Kulepin explained the threats facing this archive, a substantial amount of which remains in its physical form, and how he and his colleagues have sought to digitize the contents of the archive in the event of physical destruction. The mass of historical data in the Lviv archives makes this a daunting task, but also an urgent priority. To this end, Kulepin stressed the importance of assistance in the form of sophisticated archive scanners to speed up the digitization process.

The technology was also highlighted as a major asset in protecting Ukraine’s historical monuments, especially its churches. The churches of Ukraine have both historical and symbolic importance; the Ukrainian Orthodox Church having recently declared its independence from the Russian Orthodox Church. Thus, Ukrainian churches were particularly targeted by Russian rockets during the invasion; The Art Magazine recently reported that, according to the Ukrainian government’s list of cultural crimes, 144 of the 396 places classified as war-damaged were religious sites, in 24e June. Kulepin’s initiative was therefore to create 3D digital models of the most important historical churches and monuments in Ukraine, so that exact replicas could be reconstructed in case of damage or destruction.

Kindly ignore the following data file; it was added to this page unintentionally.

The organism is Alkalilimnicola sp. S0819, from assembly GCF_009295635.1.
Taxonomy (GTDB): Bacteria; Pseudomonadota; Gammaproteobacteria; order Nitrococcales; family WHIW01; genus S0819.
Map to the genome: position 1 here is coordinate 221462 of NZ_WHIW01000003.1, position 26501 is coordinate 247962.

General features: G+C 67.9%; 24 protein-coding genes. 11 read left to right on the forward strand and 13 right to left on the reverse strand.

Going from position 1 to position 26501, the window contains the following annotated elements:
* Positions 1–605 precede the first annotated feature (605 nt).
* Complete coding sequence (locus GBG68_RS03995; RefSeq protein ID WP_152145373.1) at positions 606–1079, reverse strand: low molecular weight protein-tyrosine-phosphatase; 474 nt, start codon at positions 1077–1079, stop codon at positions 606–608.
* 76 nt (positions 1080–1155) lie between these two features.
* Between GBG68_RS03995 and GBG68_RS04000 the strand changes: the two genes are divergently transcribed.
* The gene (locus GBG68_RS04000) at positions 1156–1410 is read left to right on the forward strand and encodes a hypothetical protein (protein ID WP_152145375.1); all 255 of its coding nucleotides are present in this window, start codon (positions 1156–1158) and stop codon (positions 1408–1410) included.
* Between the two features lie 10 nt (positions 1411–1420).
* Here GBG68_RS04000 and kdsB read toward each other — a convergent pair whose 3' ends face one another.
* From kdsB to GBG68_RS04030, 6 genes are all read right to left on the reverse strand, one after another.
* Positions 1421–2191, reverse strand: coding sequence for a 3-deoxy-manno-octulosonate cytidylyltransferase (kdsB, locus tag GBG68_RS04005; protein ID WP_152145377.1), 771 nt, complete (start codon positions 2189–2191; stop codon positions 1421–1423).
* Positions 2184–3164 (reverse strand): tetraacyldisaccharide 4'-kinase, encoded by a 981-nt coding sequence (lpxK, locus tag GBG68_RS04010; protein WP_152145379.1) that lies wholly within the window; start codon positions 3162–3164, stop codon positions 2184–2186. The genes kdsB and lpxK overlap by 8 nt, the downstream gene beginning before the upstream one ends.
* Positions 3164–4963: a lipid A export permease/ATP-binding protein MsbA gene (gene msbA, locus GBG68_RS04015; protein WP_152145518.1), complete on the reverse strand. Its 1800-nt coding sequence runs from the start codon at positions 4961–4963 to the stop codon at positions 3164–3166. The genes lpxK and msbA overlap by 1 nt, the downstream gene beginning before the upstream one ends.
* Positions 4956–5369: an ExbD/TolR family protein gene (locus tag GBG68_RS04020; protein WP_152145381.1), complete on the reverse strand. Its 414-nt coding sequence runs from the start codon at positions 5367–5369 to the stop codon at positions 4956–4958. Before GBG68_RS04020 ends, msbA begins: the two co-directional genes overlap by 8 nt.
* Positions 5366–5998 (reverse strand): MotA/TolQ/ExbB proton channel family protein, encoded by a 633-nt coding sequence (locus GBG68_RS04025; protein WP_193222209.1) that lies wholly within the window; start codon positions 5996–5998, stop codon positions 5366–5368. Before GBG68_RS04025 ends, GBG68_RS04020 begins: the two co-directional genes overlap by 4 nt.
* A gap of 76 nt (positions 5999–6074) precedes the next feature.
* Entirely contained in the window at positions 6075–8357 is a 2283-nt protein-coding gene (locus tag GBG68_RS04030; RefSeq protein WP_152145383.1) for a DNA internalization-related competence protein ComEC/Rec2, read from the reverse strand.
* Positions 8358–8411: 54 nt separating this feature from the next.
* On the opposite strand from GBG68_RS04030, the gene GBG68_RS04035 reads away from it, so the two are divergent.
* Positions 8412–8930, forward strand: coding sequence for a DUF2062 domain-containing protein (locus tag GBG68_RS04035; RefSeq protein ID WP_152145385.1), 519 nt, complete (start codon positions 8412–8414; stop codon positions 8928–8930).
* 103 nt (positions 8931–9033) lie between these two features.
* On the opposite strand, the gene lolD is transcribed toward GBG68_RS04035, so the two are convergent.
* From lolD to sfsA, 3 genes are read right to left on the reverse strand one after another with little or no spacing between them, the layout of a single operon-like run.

Anehlina Starkova, who was recently working in the eastern part of Ukraine, explained in more detail the architectural destruction she had seen in the field. She pointed to the destruction of Lviv’s most modern buildings, most of which were built during the Soviet communist era. While she, too, spoke of her concerns about the “cultural genocide” of the invasion, she focused on the threat to contemporary life and the regeneration of post-war Ukraine.

Starkova is working with the WCSF organization to establish the House of Ukrainian Architecture, a structure that will use global resources and collaboration to rebuild post-war Ukraine. With a focus on sustainable values, carbon neutrality and urban safety, the project would function as a platform and library to collect methods and resources to regenerate and rebuild war-torn Ukraine. She described post-war architecture as functional in wartime and peacetime, with defensive features, as well as spaces for healing, as part of her design intentions. She also highlighted the diversity of cities in Ukraine and the corresponding need for each to have a unique reconstruction and restoration plan.